The gold sling-back pumps might be appropriate for an elaborate wedding in Pakistan, but in Canada, Saima Hussain totters on the four-inch heels. Her parents sacrificed a life of ease to bring her to Canada. Shouldn’t she reward their struggle by becoming an engineer or scientist? Instead, Saima Hussain becomes a writer. Can the gold shoes that glitter like a trophy satisfy their expectations?
It’s okay, you can say it. I’ve been saying the same thing to myself for a while now: What in the world were you thinking buying those shoes? Glittering, golden, peep-toe, sling-back pumps with four-inch heels. They had seemed like a good idea in the Nine West store at the outlet mall. I could imagine myself wearing them with jeans in the evening in Canada or at one of those elaborate four-day weddings in Pakistan. The only part I didn’t think through is how I was going to walk in those things when I could barely manage to stand up straight in them.
Those shoes are as bright as the future my parents had envisioned for me when they applied for immigration to Canada. As soon as the acceptance letter arrived, my parents packed up our large house in Karachi, said farewell to their friends and families as well as our gardener, cook, housekeeper—and chauffeur, and moved us into a condo in Toronto—one that was close enough for me to commute to U of T while living in the comfort of home. Doing laundry and cleaning up after dinner took some getting used to, but they gladly did it, they said, to “give our children better opportunities in life.”
That sentiment is, in fact, lovely, even noble, but it puts a burden on the offspring to justify the struggle of their parents to overcome the pains of immigration. Justifying that struggle is usually impossible, even more so when the offspring is arming herself with an honours degree in English as I was. “There’s still time for you to switch to something useful,” my mother would regularly nudge me. This meant engineering, business, or something involving the sciences, all subjects that Amme and Abbu could brag about to other Pakistani immigrant parents.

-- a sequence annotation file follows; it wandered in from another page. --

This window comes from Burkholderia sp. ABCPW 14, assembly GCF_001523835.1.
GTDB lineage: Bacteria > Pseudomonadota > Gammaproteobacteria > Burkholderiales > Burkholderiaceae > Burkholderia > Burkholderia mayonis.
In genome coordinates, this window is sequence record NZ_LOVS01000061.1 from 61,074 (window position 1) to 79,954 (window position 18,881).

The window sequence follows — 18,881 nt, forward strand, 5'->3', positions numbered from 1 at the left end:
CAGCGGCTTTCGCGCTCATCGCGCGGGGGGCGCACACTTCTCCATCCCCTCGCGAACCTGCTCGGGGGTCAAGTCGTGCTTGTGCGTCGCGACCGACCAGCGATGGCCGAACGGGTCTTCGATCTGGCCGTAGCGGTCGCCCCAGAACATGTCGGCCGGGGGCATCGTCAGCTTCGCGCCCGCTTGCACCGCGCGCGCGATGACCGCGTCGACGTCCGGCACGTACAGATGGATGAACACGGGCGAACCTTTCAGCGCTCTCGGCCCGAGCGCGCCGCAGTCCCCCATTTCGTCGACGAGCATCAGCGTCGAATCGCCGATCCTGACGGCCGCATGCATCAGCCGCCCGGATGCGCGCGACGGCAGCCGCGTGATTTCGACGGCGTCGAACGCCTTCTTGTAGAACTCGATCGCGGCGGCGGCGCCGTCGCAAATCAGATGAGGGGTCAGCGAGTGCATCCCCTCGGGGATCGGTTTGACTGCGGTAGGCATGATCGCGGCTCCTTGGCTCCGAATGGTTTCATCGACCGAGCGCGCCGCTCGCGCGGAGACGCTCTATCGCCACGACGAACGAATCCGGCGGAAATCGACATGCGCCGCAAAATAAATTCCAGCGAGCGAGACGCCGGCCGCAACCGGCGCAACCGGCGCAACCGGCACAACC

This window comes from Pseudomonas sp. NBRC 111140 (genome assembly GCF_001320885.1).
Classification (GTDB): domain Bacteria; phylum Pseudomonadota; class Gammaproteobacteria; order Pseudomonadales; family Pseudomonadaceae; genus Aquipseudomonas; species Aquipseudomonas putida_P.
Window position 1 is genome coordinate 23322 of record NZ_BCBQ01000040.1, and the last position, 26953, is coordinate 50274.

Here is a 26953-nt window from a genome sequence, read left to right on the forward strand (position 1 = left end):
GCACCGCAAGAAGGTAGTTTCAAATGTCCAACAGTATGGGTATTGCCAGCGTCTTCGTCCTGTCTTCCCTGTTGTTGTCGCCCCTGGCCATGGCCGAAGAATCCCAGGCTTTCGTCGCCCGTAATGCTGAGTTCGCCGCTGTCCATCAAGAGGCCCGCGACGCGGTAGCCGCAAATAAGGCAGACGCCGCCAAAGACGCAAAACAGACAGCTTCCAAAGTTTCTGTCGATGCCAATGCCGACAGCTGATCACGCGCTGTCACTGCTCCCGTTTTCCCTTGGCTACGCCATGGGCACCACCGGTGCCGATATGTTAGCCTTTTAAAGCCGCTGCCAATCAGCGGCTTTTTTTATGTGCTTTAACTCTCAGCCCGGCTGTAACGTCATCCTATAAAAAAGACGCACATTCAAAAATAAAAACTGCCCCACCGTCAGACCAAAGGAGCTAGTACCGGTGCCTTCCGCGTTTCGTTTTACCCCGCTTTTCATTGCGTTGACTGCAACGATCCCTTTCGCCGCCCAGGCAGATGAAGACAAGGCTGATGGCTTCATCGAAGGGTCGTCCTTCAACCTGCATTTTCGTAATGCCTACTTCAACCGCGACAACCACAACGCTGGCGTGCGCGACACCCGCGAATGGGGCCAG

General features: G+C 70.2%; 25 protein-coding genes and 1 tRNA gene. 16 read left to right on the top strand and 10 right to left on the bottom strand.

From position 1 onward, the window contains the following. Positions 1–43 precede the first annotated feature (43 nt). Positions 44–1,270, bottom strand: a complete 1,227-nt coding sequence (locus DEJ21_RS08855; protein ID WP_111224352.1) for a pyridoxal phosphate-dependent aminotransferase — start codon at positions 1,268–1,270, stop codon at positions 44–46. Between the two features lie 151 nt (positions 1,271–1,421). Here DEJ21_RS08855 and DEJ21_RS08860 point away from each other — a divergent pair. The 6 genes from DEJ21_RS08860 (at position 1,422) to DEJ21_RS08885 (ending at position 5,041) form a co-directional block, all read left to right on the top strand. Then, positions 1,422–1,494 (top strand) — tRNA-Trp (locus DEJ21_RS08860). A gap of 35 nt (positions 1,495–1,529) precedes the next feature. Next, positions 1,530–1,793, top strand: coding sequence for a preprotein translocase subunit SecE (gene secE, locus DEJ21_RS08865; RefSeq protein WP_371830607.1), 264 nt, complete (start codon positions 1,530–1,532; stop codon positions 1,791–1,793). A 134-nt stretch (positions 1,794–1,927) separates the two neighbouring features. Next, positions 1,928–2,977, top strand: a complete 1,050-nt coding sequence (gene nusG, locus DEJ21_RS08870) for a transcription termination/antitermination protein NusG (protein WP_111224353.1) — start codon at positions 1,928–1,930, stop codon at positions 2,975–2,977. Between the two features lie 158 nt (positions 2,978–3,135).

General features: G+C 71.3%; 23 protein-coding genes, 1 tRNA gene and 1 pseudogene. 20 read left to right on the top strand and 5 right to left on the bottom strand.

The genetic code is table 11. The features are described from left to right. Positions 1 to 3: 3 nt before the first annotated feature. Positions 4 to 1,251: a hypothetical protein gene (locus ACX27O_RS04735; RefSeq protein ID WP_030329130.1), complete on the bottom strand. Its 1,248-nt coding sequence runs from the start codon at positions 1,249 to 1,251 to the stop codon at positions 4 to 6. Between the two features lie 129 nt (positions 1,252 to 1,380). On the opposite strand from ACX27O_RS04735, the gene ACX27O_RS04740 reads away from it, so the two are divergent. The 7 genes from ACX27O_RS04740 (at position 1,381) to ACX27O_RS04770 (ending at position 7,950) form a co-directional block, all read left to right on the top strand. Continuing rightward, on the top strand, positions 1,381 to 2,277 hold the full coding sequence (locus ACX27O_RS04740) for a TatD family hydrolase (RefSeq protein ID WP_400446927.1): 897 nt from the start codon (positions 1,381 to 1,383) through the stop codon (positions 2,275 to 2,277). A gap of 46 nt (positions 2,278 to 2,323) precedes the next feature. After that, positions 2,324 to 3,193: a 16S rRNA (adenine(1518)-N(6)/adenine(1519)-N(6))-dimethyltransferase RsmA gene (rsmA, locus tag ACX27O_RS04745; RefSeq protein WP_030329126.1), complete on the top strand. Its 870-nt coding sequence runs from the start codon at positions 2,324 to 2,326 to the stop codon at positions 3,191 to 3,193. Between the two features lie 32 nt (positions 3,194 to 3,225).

They managed to drum up some enthusiasm when my first book was published, but they reminded me that the right time to do this writing thing is after I retire. They even offered incentives: “We would be happy to pay for law school if you want to go.” Now that a second book is close to publication, they’ve given up any hope of a “proper” career but grudgingly accept my job at the central library as somewhat real.
What my parents craved was for me to win a shiny trophy, in other words, a fancy title in a world-renowned organization with an impressive salary package. Only a job like that would appease their constant need to weigh my successes against their sacrifices. And only that would make moving to Canada worth it—for them. For a while, I gave in to that line of thinking. I kept count of the milestones I achieved along the way, but they weren’t coming fast enough or weren’t significant enough. I felt endless pressure to excel, to do more, and do better to win that trophy for them.
“These are your trophy shoes,” exclaimed Yuli when I showed our Shoe Project group my golden shoes for the first time. I had never thought of them that way, but of course, she was right. Gleaming brightly, the shoes look ironically like the trophy that I no longer need or want—because one fine day, I finally decided to let go of the burden to prove anything to anyone. I gave myself permission to relax and enjoy this amazing journey I’m on.
That’s why when I recently went to interview for a more senior position at the library, I strode into the room wearing my comfortable purple sneakers.
“Nice shoes,” the interviewer said as he put forth his own sneaker‐clad foot. Needless to say, I got the job.
SAIMA HUSSAIN earned an honours BA in English and History and an MA in South Asian Studies from the University of Toronto. She has produced a history book for young readers, The Arab World Thought of It: Inventions, Innovations and Amazing Facts (Annick Press, 2013) and The Muslimah Who Fell to Earth: Personal Stories by Canadian Muslim Women (Mawenzi House, 2016). Saima is actively involved in arts and community projects, and she currently works at the Mississauga Library.